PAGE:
---|---|---|---|---|---|
Warren and Root (1963) | 12 | 32 | 60 | Numerical | PSS |
Kazemi et al. (1976) | 4 | 8 | 12 | Numerical | PSS |
Peaceman (1976) | 12 | 14.23 | 16.53 | Numerical | PSS |
Thomas et al. (1983) | – | – | 25 | Numerical | Transient |
Ueda et al. (1989) | 8 | 24 | – | Numerical | PSS |
Coats (1989) | 12 | 28.45 | 49.58 | Analytical | PSS |
de Swaan (1990) | 12 | – | 60 | Numerical | PSS |
Zimmerman et al. (1993) | 9.87 | 19.74 | 29.61 | Numerical | PSS |
Kazemi and Gilman (1993) | 9.87 | 19.74 | 29.61 | Analytical | Transient |
Chang (1993) | 9.87 | 19.74 | 29.61 | Numerical | PSS |
Lim and Aziz (1995) | 9.87 | 19.74 | 29.61 | Analytical | Transient |
Quintard and Whitaker (1996) | 12 | 28.4 | 49.6 | Averaging | Transient |
Bourbiaux et al. (1999) | – | 20 | – | Numerical | PSS |
Noetinger and Estebenet (2000) | 11.5 | 27.1 | – | Random walk technique | Transient |
Sarda et al. (2001) | 8 | 24 | 48 | Numerical | Transient |
9.87 | – | – | Numerical | Transient | |
Hassanzadeh and Pooladi-Darvish (2006) | 9.87 | 18.2 | 25.56 | Analytical | PSS |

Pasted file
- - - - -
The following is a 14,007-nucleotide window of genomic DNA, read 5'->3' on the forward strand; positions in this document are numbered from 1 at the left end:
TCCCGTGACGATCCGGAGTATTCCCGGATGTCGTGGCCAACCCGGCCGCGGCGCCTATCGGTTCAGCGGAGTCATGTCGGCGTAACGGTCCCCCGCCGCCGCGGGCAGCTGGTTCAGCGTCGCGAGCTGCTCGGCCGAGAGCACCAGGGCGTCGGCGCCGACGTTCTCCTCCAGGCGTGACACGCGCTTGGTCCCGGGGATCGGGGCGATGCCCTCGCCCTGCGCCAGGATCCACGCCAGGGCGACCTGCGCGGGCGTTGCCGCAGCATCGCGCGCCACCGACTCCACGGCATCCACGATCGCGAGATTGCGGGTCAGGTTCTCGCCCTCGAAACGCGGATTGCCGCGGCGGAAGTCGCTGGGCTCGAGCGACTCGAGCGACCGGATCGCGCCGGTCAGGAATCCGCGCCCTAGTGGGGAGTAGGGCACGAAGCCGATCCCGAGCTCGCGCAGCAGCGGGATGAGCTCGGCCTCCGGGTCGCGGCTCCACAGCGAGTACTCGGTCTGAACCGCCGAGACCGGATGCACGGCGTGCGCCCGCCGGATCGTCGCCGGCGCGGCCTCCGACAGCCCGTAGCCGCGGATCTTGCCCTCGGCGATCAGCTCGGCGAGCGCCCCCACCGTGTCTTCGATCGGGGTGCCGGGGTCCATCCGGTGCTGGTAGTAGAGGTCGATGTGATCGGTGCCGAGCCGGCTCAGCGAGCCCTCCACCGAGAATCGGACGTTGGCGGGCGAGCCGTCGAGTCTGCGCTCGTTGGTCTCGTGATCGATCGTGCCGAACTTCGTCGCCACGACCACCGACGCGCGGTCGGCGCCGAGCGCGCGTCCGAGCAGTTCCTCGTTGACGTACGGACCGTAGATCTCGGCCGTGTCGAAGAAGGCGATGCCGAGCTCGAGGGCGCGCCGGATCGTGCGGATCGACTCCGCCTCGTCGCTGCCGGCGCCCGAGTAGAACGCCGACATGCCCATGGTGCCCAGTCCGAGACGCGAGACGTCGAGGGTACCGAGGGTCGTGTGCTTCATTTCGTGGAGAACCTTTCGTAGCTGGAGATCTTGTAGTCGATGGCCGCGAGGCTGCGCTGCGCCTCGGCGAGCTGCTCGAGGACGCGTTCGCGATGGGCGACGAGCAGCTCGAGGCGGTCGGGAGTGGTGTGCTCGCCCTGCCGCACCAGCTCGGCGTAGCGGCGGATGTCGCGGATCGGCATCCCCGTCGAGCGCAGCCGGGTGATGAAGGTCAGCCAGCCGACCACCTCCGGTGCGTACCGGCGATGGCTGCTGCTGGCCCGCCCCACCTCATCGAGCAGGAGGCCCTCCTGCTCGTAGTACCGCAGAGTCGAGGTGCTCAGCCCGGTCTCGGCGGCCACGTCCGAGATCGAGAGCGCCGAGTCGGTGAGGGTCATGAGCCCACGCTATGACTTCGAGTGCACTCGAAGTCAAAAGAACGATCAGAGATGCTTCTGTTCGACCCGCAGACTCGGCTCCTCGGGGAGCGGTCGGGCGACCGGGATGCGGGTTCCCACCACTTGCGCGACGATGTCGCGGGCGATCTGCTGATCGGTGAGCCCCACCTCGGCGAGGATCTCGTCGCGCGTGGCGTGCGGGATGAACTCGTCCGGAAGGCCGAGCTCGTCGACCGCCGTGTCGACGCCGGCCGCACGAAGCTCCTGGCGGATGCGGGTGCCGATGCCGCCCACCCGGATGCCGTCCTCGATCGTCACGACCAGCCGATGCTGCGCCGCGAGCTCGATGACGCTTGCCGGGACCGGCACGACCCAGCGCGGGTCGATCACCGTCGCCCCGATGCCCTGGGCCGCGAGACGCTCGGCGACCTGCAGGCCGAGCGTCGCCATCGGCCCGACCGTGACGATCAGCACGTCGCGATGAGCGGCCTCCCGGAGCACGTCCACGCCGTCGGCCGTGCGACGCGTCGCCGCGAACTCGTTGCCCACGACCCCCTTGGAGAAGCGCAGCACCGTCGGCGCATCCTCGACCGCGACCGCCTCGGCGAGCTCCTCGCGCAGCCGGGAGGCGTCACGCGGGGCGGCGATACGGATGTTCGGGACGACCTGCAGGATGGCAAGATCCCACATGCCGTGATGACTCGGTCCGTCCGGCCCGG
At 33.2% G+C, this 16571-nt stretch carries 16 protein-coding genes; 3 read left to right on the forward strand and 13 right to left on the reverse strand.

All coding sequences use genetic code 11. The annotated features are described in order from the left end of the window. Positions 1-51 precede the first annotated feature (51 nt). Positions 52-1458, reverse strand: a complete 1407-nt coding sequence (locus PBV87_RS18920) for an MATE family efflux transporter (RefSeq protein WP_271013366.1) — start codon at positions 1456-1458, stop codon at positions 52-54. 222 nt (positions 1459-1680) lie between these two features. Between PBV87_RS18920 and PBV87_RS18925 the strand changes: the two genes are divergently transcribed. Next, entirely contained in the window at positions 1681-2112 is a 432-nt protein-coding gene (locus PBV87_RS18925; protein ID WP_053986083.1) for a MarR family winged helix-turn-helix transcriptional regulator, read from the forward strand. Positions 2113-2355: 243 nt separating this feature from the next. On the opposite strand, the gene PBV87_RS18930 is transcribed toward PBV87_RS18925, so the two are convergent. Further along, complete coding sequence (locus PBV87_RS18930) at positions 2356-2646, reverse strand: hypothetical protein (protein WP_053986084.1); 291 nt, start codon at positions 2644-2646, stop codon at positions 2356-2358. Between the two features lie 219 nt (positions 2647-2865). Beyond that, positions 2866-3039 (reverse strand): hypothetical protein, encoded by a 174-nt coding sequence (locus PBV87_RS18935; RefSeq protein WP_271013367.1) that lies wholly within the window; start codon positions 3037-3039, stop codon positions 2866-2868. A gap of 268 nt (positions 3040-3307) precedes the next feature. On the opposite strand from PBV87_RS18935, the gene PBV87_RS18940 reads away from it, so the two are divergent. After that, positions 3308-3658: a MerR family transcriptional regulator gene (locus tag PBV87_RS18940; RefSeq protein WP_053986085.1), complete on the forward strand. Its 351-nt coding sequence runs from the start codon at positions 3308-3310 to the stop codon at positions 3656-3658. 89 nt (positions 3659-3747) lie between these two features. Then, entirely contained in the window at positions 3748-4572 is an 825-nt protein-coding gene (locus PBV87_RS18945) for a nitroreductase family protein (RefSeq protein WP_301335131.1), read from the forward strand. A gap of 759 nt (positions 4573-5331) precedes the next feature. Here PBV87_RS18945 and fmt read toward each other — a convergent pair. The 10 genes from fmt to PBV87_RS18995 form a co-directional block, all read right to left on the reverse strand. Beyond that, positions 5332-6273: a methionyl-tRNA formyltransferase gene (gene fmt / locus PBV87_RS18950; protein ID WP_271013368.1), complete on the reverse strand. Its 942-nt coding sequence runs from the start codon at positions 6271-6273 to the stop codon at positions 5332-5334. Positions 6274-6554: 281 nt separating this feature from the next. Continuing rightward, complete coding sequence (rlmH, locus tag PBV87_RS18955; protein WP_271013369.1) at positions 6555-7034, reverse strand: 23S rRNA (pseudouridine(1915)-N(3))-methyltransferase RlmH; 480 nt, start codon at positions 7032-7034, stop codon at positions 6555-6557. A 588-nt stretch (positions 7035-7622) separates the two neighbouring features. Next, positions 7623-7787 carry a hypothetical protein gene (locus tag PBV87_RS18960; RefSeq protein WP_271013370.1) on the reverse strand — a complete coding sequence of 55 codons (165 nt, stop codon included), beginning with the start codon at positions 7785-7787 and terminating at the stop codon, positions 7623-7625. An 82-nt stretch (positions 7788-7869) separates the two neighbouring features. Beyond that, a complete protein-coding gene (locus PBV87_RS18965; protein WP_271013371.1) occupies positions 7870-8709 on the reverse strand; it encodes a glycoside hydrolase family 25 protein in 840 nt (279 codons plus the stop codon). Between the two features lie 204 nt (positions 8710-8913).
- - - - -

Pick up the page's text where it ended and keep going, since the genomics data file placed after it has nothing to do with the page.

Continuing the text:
Mora and Wattenbarger (2009) | 9.87 | 18.17 | 25.67 | Numerical | PSS |
Hassanzadeh et al. (2009) (constant rate) | 12 | 25.13 | 38.9 | Analytical | PSS |
In this study, the behavior of the shape factor between a matrix and fractures for different boundary conditions of fracture pressure for regular and irregular shaped blocks under assumptions of PSS and the transient flow regime is investigated. As most of the studies in the literature are based on single-phase flow, this study focuses on this type of flow to compare the observed trend with other studies in terms of shape factor calculation. For this purpose, we first clarified what we mean by PSS and transient approach. For both cases, several simulations were conducted in several sections. At first, the shape factor was calculated for the standard shaped blocks (symmetric and regular shapes) for a case where the fracture pressure is constant which is normally used in the literature. Then, some pressure depletion schemes were used as the fracture boundary condition on the standard shape. Finally, different boundary conditions were performed for irregular shapes.
2 Numerical model and methodology
There are a lot of debates on how to calculate shape factors in the literature. The two most commonly used equations originate from Warren and Root (1963) and Kazemi et al. (1976). In this study, several different shapes for three-dimensional matrix blocks were considered to calculate the shape factor. Different boundary conditions including (1) constant fracture pressure, (2) linearly declining fracture pressure and (3) exponentially declining fracture pressure were used in the models. The finite element method was used to generate and simulate all models. The calculated shape factors from fine-scale numerical models were compared with the known analytical and numerical values that were reported by others.